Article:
Through the second half of 2000 sales became slower both for Apple and the computer industry as a whole. But the things changed since Steve Jobs announced, in May 2001, that Apple would be opening retail stores across America, selling not only Apple computers, but mp3 players, video cameras, games and more. Apple also announced a major update to the iBook line. Later, in July 2001, Apple refreshed iMacs and G4, and terminated the G4 Cube, ending months of speculation as to how Apple would deal with the Cube’s resounding failure. iBook sold extremely well during the summer. In late October 2001, Apple announced the iPod, which was the first non-computer Apple product in several years and Apple’s first hardware addition to its digital hub strategy.
History of the Apple Computer Corporation
Apple History 2001
January 2001: Paul Somerson, vice president of Ziff Davis Development, predicts in the January 2001 issue of Ziff Davis Smart Business for the new Economy that Apple Computer will cease to exist in 2004.
January 9, 2001: The MacWorld exposition and conference is held in San Francisco. Apple Computer CEO Steve Jobs unveils Mac OS X operating system, and a new line of G4 computers with Nvidia Geforce 2 MX graphics processors.
January 9, 2001: At the Macworld Expo, Apple Computer announces the Titanium PowerBook G4 notebook. It features titanium case, 15.2-in 1152 x 768 pixel display, 8 MB ATI Rage Mobility 128 graphics processor, DVD drive, modem and network ports, USB and FireWire ports, 802.11 wireless networking, 128 or 256 MB RAM, 10 or 20 GB hard drive, and 400 or 500 MHz G4 processor. Size is 13.4 x 9.5 x 1 inches; weight is 5.3 pounds; price is US$2599-$3499.
February 19, 2001: Apple Computer begins shipping the 733 MHz Power Mac with CD/DVD writer.
February 21, 2001: At the Macworld Expo in Tokyo, Japan, Apple Computer introduces the iMac Special Edition, available in Flower Power, Dalmatian Blue, or Graphite designs. It features 500 or 600 MHz PowerPC G3 processor, 64 or 128 MB RAM, 256 kB Level 2 cache, 8x/4x/24x CD-RW drive, 15-inch monitor. Price is US$1199-1499.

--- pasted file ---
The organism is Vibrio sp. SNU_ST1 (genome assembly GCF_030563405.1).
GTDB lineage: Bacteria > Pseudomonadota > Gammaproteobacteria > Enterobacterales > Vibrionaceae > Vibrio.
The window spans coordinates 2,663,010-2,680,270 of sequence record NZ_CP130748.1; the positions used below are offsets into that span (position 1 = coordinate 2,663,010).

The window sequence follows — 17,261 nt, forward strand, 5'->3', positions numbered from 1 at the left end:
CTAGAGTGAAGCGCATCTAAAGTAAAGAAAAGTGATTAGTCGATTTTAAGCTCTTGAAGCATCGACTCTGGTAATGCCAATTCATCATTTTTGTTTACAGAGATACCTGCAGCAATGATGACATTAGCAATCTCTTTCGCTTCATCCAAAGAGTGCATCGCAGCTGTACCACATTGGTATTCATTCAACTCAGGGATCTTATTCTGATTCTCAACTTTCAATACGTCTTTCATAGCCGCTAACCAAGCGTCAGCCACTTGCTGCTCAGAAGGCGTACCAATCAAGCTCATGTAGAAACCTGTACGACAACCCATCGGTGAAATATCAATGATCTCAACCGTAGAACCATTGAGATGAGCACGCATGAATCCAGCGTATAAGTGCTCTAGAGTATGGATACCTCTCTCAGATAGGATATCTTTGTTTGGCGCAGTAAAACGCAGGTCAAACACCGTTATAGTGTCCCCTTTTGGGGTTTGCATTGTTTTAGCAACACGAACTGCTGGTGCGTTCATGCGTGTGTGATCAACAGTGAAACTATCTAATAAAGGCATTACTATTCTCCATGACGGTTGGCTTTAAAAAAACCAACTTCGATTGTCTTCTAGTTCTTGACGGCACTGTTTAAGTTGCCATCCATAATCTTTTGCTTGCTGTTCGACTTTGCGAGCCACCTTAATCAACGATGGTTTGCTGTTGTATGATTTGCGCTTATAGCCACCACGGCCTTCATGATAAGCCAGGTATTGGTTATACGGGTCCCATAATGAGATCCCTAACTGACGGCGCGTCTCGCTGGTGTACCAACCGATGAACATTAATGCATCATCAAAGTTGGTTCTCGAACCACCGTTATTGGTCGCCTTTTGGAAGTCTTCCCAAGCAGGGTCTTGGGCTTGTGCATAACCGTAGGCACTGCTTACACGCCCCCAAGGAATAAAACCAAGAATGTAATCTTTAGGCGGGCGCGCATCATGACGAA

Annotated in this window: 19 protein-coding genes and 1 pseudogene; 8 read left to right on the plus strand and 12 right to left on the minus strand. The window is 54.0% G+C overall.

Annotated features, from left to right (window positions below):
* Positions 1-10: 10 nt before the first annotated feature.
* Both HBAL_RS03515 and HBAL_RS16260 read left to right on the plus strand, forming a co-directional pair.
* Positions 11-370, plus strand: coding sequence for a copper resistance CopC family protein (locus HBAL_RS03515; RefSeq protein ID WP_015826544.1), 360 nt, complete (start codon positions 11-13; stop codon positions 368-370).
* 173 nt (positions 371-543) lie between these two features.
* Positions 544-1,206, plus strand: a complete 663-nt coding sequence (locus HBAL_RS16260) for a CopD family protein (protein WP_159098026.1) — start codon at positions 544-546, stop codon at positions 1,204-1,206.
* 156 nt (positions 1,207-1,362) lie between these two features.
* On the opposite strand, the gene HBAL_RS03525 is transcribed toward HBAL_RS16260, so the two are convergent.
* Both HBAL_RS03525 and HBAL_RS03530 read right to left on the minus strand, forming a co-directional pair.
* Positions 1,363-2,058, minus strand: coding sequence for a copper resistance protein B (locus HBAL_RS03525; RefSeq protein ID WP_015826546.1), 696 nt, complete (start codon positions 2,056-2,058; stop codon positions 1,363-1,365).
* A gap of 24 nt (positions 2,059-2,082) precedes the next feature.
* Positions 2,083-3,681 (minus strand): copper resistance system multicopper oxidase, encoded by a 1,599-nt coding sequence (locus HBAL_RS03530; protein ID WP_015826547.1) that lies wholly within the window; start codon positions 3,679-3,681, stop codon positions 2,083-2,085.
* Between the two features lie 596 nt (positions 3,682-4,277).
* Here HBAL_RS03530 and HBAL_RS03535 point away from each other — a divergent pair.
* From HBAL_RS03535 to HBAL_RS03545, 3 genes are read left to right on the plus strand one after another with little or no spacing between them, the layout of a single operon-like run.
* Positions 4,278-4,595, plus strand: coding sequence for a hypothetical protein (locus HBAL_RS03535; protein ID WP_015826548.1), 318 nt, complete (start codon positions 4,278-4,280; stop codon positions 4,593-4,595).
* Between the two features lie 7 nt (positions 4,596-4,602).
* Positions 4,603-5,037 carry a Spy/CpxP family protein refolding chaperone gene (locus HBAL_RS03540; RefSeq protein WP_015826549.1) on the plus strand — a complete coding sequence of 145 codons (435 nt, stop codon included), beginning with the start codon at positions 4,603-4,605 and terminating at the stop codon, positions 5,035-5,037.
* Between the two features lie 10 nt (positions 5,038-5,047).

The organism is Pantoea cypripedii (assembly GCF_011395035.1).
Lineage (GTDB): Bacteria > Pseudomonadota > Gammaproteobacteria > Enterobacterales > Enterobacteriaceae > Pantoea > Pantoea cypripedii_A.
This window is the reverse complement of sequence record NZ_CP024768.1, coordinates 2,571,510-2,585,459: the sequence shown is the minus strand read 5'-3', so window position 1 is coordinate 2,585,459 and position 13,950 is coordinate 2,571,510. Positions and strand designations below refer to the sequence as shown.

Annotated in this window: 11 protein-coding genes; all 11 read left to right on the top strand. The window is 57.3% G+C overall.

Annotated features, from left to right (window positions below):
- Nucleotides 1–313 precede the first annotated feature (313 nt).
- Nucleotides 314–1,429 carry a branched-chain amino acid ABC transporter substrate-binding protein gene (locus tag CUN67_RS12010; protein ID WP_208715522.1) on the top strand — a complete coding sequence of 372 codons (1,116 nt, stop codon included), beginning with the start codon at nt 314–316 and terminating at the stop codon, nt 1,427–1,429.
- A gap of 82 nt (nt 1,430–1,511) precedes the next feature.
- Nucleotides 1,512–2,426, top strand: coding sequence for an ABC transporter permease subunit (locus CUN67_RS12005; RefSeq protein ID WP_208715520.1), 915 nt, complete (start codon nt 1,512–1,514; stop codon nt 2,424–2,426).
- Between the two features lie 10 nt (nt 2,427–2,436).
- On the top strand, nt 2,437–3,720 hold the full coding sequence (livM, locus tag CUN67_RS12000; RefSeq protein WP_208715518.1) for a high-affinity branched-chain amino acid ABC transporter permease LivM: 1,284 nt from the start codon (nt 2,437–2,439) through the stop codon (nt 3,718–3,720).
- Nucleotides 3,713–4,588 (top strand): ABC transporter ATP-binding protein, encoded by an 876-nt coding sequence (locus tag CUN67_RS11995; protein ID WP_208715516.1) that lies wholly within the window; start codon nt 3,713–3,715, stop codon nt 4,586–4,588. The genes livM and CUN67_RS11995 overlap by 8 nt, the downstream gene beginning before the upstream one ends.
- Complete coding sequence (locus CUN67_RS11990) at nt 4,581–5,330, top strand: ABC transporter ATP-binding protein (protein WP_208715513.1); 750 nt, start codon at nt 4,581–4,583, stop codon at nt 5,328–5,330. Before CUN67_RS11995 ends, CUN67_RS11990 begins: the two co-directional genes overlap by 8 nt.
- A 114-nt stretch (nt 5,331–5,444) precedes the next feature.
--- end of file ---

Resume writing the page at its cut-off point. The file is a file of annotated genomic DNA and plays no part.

February 21, 2001: At the Macworld Expo in Tokyo, Japan, Apple Computer introduces the new Nvidia GeForce3TM graphics processor for Macintosh computers.
February 22, 2001: At the Macworld Expo trade show, Steve Jobs and John Carmack debut Doom III.
March 11, 2001: The Fox Broadcasting Company airs the Futurama TV show. In the year 3000, a computer accesses the Internet, and loads and displays a video clip in a window looking very much like the Apple Computer Mac OS.
March 23, 2001: Apple issues firmware updates to make many of its Macintosh systems compatible with the Mac OS X operating system.
March 24, 2001: Apple begins selling the Mac OS X 10.0 operating system, for US$129. Code-name during development was Cheetah.
April 13, 2001: Apple Computer stops sales of the Power Mac G4 667 computer.
May 2001: Steve Jobs announces that Apple would be opening a number of retail stores across America, selling not only Apple computers, but various third-party digital lifestyle products, such as mp3 players, digital still and video cameras, as well as Personal Digital Assistants. Today, computer hardware purchased from the Apple Store online can also be configured-to-order with options that often include faster or larger hard drives and faster processors. User can find there refurbished Hardware, including lower cost, yet completely up to date (in terms of software), variants of the MacBooks, iMacs, Mac minis, iPods and other products. Also available are Apple Instant Loans, as well as gift certificates to both the Apple Store and the iTunes Store. Besides, it can sell products with automatic online discounts to “educational” users who include both faculty and students of higher education, and faculty of K-12 schools in addition to discounts for business buyers internationally and United States government employees. iPhone, iPod touch, and iPad come pre-loaded with apps from Apple. Among the most popular of these apps are the App Store, the Safari web browser, iTunes Store, Camera, and FaceTime.